Article II of the Constitution defines the powers of the executive branch by establishing a President of the United States of America. Section 1 of Article II begins:

The executive Power shall be vested in a President of the United States of America. He shall hold his Office during the Term of four Years, and, together with the Vice President, chosen for the same Term, be elected[.]

At the time the Constitution was written, most countries in Europe still had monarchies, so a country having a president with a limited term of office was a radically new idea. But the limited term was done, in part, as a reaction to the monarchies of Europe, where one person held total power for an indefinite amount of time. The delegates to the Convention were afraid of placing too much power in the hands of one person. In the end, they created the executive branch with a system of checks and balances included into the Constitution, and our current system of a single President was born.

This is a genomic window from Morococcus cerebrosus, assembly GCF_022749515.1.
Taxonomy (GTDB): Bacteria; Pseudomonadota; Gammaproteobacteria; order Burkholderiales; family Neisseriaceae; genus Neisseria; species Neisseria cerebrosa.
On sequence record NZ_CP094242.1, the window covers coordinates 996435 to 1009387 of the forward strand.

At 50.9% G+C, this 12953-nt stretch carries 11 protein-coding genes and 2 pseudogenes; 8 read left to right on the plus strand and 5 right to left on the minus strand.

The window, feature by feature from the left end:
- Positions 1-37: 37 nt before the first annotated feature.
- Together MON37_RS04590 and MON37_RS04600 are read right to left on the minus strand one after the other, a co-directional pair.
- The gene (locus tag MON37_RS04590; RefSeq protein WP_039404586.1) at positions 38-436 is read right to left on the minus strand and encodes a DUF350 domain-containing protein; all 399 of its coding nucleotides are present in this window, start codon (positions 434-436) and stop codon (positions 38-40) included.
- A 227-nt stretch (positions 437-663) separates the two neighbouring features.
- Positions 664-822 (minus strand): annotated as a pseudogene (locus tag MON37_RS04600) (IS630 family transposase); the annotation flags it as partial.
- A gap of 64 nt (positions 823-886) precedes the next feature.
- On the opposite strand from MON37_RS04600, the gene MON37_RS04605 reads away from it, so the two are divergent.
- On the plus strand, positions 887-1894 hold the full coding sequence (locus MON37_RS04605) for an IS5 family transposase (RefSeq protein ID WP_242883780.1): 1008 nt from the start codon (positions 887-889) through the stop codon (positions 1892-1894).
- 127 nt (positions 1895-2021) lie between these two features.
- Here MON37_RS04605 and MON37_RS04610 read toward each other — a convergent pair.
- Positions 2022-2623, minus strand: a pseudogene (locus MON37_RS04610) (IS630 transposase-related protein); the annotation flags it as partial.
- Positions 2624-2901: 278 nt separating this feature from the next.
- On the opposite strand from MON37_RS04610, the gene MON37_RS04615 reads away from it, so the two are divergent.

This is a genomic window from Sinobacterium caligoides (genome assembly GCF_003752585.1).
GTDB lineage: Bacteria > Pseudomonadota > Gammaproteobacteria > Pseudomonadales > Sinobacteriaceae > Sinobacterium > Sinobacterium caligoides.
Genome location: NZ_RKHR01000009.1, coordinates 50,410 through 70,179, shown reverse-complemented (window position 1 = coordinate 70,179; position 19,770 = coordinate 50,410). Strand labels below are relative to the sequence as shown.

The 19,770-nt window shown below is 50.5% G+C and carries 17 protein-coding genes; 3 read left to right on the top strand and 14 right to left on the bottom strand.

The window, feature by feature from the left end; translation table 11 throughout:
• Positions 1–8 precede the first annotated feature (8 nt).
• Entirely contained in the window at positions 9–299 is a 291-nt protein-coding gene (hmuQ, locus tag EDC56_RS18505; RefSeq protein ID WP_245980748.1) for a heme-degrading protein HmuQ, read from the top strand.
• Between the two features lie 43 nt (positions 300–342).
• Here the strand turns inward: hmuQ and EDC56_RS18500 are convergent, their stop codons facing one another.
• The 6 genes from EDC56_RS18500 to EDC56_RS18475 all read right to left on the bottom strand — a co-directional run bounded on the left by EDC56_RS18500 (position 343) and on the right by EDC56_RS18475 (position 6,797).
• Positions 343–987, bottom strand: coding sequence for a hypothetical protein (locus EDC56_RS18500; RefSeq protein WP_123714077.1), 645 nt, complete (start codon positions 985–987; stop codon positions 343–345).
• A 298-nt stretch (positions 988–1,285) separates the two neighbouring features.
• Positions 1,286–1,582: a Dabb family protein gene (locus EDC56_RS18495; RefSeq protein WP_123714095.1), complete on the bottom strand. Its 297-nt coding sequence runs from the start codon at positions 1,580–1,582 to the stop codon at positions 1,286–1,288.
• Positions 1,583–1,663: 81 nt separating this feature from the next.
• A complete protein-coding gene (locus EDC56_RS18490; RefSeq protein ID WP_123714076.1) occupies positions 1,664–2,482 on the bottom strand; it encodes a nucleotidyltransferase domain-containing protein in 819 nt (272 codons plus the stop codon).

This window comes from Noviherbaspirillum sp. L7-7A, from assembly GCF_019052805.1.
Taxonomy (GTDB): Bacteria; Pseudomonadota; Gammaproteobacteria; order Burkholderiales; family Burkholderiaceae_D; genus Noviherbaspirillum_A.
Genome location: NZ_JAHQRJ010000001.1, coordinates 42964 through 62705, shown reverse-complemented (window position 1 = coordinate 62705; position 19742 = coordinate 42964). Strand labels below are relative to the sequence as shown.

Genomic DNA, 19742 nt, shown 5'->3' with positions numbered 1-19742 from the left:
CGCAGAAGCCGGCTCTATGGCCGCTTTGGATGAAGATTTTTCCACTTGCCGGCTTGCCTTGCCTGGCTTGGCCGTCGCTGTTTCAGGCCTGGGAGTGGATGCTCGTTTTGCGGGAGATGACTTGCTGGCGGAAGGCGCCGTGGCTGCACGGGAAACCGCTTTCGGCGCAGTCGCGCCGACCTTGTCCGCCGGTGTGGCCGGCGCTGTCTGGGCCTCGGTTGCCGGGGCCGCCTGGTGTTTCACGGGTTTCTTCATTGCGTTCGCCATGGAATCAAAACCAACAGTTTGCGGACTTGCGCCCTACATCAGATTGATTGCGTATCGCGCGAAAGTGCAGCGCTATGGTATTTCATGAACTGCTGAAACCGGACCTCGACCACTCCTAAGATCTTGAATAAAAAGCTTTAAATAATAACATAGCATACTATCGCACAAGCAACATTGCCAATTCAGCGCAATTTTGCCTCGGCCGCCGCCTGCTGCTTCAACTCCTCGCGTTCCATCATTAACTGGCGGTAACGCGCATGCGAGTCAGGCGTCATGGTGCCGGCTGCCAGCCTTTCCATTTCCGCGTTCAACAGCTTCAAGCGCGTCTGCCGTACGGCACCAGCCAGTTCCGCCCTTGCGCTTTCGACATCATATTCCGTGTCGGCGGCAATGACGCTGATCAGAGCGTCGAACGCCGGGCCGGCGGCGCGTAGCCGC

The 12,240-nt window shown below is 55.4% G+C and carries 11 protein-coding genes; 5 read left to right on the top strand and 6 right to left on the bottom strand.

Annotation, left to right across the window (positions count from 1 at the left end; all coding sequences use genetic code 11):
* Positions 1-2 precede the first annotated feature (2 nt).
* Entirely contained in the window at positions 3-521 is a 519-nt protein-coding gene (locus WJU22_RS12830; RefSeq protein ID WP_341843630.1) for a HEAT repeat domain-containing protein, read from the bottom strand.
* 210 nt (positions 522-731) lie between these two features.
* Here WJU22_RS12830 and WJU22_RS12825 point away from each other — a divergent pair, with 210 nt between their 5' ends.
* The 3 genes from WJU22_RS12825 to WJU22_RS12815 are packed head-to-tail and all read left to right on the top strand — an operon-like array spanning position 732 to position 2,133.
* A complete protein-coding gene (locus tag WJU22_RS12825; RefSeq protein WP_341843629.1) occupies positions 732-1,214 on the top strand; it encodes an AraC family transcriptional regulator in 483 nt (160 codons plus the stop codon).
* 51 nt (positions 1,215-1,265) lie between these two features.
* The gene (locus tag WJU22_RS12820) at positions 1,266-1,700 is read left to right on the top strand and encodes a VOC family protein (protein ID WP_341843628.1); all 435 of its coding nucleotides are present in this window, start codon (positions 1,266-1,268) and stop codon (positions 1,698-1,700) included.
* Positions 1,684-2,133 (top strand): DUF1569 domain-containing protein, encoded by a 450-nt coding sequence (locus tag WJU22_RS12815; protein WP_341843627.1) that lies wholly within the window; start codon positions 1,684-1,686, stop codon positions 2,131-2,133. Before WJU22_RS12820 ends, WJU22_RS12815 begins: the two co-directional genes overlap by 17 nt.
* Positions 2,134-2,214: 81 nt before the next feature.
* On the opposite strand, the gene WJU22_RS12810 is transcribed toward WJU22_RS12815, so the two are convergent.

Article II of the Constitution grants the President a number of powers. He or she is the Commander in Chief of the United States Armed Forces, makes treaties (although they have to be approved by Congress), and can grant pardons for offences against the United States, except impeachment. The President appoints Ambassadors and Supreme Court justices, too. Article II establishes all the responsibilities of the President as well. For instance, the President has to periodically give Congress information on the State of the Union and make sure the laws are faithfully executed, among other responsibilities.

The Vice President, department heads called Cabinet members, and heads of executive agencies help the President lead the country. Unlike the powers of the President, though, their responsibilities are not defined in the Constitution, except that the Vice President succeeds the President in case of death or disability.